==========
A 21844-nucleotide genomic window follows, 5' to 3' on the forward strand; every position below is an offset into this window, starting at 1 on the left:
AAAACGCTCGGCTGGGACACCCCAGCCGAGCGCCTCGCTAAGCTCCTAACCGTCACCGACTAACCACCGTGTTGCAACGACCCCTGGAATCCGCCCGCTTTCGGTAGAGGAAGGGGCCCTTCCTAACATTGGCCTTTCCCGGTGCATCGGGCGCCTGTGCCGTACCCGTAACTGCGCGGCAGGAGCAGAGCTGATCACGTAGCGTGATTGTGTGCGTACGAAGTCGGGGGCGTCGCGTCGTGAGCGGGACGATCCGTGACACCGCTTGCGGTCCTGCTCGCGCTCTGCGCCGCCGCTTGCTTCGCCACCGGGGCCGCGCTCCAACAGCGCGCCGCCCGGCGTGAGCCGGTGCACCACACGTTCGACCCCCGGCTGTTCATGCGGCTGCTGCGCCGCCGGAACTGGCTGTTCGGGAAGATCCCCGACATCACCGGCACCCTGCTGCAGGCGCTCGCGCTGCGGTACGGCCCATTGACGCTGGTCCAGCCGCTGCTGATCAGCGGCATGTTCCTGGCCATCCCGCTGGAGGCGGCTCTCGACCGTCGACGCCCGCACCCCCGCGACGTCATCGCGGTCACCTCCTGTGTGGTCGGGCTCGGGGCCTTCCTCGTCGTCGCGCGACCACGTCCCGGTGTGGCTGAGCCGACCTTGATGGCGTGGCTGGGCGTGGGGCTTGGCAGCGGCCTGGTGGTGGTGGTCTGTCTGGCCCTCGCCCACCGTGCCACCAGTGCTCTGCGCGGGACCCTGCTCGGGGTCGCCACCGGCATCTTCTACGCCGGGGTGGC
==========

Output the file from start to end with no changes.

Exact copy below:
A 21844-nucleotide genomic window follows, 5' to 3' on the forward strand; every position below is an offset into this window, starting at 1 on the left:
AAAACGCTCGGCTGGGACACCCCAGCCGAGCGCCTCGCTAAGCTCCTAACCGTCACCGACTAACCACCGTGTTGCAACGACCCCTGGAATCCGCCCGCTTTCGGTAGAGGAAGGGGCCCTTCCTAACATTGGCCTTTCCCGGTGCATCGGGCGCCTGTGCCGTACCCGTAACTGCGCGGCAGGAGCAGAGCTGATCACGTAGCGTGATTGTGTGCGTACGAAGTCGGGGGCGTCGCGTCGTGAGCGGGACGATCCGTGACACCGCTTGCGGTCCTGCTCGCGCTCTGCGCCGCCGCTTGCTTCGCCACCGGGGCCGCGCTCCAACAGCGCGCCGCCCGGCGTGAGCCGGTGCACCACACGTTCGACCCCCGGCTGTTCATGCGGCTGCTGCGCCGCCGGAACTGGCTGTTCGGGAAGATCCCCGACATCACCGGCACCCTGCTGCAGGCGCTCGCGCTGCGGTACGGCCCATTGACGCTGGTCCAGCCGCTGCTGATCAGCGGCATGTTCCTGGCCATCCCGCTGGAGGCGGCTCTCGACCGTCGACGCCCGCACCCCCGCGACGTCATCGCGGTCACCTCCTGTGTGGTCGGGCTCGGGGCCTTCCTCGTCGTCGCGCGACCACGTCCCGGTGTGGCTGAGCCGACCTTGATGGCGTGGCTGGGCGTGGGGCTTGGCAGCGGCCTGGTGGTGGTGGTCTGTCTGGCCCTCGCCCACCGTGCCACCAGTGCTCTGCGCGGGACCCTGCTCGGGGTCGCCACCGGCATCTTCTACGCCGGGGTGGC